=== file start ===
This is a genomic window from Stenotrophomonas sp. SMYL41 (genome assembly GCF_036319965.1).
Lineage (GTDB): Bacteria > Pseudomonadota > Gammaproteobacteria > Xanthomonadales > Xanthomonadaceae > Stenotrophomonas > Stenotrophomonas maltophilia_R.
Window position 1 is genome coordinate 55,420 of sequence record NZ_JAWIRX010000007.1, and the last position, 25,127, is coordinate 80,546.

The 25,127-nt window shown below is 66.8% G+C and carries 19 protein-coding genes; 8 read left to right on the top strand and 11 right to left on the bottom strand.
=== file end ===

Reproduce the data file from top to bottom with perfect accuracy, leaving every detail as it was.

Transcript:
This is a genomic window from Stenotrophomonas sp. SMYL41 (genome assembly GCF_036319965.1).
Lineage (GTDB): Bacteria > Pseudomonadota > Gammaproteobacteria > Xanthomonadales > Xanthomonadaceae > Stenotrophomonas > Stenotrophomonas maltophilia_R.
Window position 1 is genome coordinate 55,420 of sequence record NZ_JAWIRX010000007.1, and the last position, 25,127, is coordinate 80,546.

The 25,127-nt window shown below is 66.8% G+C and carries 19 protein-coding genes; 8 read left to right on the top strand and 11 right to left on the bottom strand.